I had my first dose of the AstraZeneca vaccination yesterday.
I understand why some people will not be vaccinated and for others why it’s such a difficult decision to make.
Reading social media, or even print media, you could be excused that it’s as simple as taking sides. Vaccinations are good, vaccinations are bad.
But life is never really as simple as we would like it to be.
When my first child was due to have their vaccinations as a baby I seriously did not know what to do. Although the vaccinations they were having were well established, there was a small risk associated with them. There were also very loud voices of anti-vaxxers, particularly with regard to the believe that Autism was related to having vaccines.
Your brain is designed to keep you alive, to protect you from danger. When there is a threat, or a perceived threat, your mind evaluates the threat and if deemed necessary it switches to a stress response – usually described as fight, flight or freeze.
Being an anxious first time mum, my brain went into evaluation stage. I read everything I could, spoke to all the experts I knew and made a decision. I went ahead with the vaccinations, but spaced the viral load out. I split the vaccines instead of having my children receive them all at once.
Currently, most of us can recite what threats having a COVID-19 vaccination poses. For me with the AstraZeneca it is dying from a clot. And even though the scientific evidence states that the risk is something like 1 in 800,000 (less than the contraceptive pill, and I survived being on that) the side of my brain that wants to keep me safe says”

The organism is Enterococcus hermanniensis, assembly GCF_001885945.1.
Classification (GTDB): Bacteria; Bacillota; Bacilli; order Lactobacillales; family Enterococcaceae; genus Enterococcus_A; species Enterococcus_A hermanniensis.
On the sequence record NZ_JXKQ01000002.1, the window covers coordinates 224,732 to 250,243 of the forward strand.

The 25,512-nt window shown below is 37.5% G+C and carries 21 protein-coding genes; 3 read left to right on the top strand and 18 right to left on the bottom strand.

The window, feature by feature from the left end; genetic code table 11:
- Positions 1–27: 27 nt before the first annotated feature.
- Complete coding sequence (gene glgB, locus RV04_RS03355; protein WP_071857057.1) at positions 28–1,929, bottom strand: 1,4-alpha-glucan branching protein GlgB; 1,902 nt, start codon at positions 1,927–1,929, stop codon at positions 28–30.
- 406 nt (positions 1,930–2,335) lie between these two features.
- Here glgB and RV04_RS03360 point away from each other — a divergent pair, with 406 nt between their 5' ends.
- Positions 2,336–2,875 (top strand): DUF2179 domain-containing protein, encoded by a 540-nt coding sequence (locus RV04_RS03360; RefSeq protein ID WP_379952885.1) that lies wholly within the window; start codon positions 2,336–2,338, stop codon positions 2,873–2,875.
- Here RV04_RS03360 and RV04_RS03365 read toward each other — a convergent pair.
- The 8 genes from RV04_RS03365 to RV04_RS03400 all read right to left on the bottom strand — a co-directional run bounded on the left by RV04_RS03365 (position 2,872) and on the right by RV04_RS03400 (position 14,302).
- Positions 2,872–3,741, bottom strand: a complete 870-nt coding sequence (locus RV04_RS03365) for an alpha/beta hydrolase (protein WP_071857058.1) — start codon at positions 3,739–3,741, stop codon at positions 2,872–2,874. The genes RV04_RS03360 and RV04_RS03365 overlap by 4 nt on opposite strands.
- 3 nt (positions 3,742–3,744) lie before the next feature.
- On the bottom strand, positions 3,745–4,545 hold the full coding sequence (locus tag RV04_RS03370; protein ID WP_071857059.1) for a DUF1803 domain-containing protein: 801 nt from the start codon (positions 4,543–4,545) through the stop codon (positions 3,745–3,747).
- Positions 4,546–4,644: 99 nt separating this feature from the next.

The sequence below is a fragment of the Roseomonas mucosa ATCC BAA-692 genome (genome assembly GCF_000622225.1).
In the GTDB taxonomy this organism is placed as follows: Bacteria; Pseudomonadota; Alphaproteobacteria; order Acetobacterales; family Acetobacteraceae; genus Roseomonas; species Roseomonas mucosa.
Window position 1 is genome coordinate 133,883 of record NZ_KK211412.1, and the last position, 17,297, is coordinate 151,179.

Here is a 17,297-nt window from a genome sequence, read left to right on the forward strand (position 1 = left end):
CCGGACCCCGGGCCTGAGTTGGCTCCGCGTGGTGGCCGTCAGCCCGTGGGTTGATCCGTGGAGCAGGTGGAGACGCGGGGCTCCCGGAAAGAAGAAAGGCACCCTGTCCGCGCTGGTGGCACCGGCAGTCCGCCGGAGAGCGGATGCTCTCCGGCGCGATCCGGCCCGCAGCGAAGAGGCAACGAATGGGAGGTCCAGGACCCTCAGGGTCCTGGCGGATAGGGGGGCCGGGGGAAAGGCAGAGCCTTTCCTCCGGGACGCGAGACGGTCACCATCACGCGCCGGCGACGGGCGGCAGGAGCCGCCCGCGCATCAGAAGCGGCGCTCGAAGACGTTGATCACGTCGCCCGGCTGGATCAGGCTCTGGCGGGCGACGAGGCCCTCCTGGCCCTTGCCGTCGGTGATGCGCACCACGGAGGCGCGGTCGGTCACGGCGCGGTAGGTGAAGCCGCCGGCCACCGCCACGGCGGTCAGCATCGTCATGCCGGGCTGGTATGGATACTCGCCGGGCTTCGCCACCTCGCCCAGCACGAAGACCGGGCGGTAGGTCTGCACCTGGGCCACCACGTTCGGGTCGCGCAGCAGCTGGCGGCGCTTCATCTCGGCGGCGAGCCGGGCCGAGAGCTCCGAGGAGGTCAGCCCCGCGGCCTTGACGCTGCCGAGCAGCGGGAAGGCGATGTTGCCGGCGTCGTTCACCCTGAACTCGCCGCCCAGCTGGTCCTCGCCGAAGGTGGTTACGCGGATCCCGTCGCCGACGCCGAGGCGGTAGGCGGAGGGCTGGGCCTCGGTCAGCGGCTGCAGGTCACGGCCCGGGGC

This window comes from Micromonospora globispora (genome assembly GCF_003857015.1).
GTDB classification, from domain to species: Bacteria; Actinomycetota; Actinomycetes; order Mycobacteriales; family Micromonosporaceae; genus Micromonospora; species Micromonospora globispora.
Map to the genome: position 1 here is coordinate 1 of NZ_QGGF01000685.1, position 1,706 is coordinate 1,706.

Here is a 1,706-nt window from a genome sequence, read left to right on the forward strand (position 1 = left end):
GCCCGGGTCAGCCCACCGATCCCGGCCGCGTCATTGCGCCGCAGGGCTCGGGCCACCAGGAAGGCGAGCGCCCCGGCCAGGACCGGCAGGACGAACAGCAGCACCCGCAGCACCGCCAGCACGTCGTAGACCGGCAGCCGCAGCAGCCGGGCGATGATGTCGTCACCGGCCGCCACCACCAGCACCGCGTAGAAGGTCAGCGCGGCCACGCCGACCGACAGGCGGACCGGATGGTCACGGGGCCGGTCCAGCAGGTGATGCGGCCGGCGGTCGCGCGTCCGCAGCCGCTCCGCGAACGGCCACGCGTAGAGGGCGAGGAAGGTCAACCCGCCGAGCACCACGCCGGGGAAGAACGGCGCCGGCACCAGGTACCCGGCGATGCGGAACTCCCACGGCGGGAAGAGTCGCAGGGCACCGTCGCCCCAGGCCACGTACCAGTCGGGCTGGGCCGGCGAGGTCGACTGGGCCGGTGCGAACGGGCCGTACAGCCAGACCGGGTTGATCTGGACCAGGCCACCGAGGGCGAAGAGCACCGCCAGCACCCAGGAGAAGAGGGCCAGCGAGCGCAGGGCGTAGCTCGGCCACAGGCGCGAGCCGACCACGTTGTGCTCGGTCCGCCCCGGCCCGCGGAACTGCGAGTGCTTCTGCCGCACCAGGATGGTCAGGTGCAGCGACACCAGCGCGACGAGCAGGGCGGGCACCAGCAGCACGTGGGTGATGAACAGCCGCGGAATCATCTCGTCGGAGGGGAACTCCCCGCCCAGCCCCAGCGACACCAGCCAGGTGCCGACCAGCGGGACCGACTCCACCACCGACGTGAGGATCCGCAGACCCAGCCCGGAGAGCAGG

Because you cannot deny that this vaccination is something new. It feels rushed. Because no other vaccine has undergone so much public scrutiny you read about all the problems that have occurred in clinical trials.
All of these factors combine to create fear and doubt.
Governments and science get it wrong, frequently.
For me, the decision to have a vaccination is based on protecting others around me the best I can.
Being over 50 the AstraZeneca was the vaccination that I was booked in for.
Having had it, I still would have preferred to have the Pfizer vaccination which has less known side effects. Side effects can appear between day 4-20, so my kind, anxious brain will be watching me like a hawk for the next three weeks.
In America one in 600 people have died from COVID-19.
We have been relative fortunate in Australia, but we don’t know what the next variation will bring. And if possible I do not want to contribute to passing this disease to my children, my family and friends or my clients.
So, I rolled the dice and rolled up my sleeve.
Let’s see what happens next.
* My aim is for these posts is meant to useful, interesting and/or inspiring. They are not designed to be used for therapy..
Kim Dunn is a Child Psychologist and Founder of Positive Young Minds.